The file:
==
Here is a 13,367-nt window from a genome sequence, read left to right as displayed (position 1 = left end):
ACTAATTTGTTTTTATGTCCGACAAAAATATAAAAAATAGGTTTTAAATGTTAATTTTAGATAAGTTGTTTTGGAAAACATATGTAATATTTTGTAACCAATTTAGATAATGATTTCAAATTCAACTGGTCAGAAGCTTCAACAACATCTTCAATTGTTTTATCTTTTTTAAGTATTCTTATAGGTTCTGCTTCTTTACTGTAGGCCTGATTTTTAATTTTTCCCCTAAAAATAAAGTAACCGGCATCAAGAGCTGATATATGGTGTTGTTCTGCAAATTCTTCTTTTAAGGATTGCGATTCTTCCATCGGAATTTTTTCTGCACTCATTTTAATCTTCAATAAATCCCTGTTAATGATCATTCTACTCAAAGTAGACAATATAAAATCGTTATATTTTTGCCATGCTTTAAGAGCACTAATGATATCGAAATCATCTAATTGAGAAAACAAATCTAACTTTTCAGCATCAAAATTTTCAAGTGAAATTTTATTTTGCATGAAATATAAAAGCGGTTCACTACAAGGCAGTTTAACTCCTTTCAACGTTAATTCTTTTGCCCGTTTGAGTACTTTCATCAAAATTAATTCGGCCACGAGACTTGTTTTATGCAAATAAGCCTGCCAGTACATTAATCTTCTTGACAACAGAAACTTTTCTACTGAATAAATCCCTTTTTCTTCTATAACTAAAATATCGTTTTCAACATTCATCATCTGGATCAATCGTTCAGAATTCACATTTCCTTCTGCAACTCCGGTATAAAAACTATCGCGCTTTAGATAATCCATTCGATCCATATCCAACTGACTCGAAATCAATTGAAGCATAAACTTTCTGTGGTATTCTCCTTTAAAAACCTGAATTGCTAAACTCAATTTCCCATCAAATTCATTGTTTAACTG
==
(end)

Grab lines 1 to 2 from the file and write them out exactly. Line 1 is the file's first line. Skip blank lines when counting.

Here is a 13,367-nt window from a genome sequence, read left to right as displayed (position 1 = left end):
ACTAATTTGTTTTTATGTCCGACAAAAATATAAAAAATAGGTTTTAAATGTTAATTTTAGATAAGTTGTTTTGGAAAACATATGTAATATTTTGTAACCAATTTAGATAATGATTTCAAATTCAACTGGTCAGAAGCTTCAACAACATCTTCAATTGTTTTATCTTTTTTAAGTATTCTTATAGGTTCTGCTTCTTTACTGTAGGCCTGATTTTTAATTTTTCCCCTAAAAATAAAGTAACCGGCATCAAGAGCTGATATATGGTGTTGTTCTGCAAATTCTTCTTTTAAGGATTGCGATTCTTCCATCGGAATTTTTTCTGCACTCATTTTAATCTTCAATAAATCCCTGTTAATGATCATTCTACTCAAAGTAGACAATATAAAATCGTTATATTTTTGCCATGCTTTAAGAGCACTAATGATATCGAAATCATCTAATTGAGAAAACAAATCTAACTTTTCAGCATCAAAATTTTCAAGTGAAATTTTATTTTGCATGAAATATAAAAGCGGTTCACTACAAGGCAGTTTAACTCCTTTCAACGTTAATTCTTTTGCCCGTTTGAGTACTTTCATCAAAATTAATTCGGCCACGAGACTTGTTTTATGCAAATAAGCCTGCCAGTACATTAATCTTCTTGACAACAGAAACTTTTCTACTGAATAAATCCCTTTTTCTTCTATAACTAAAATATCGTTTTCAACATTCATCATCTGGATCAATCGTTCAGAATTCACATTTCCTTCTGCAACTCCGGTATAAAAACTATCGCGCTTTAGATAATCCATTCGATCCATATCCAACTGACTCGAAATCAATTGAAGCATAAACTTTCTGTGGTATTCTCCTTTAAAAACCTGAATTGCTAAACTCAATTTCCCATCAAATTCATTGTTTAACTG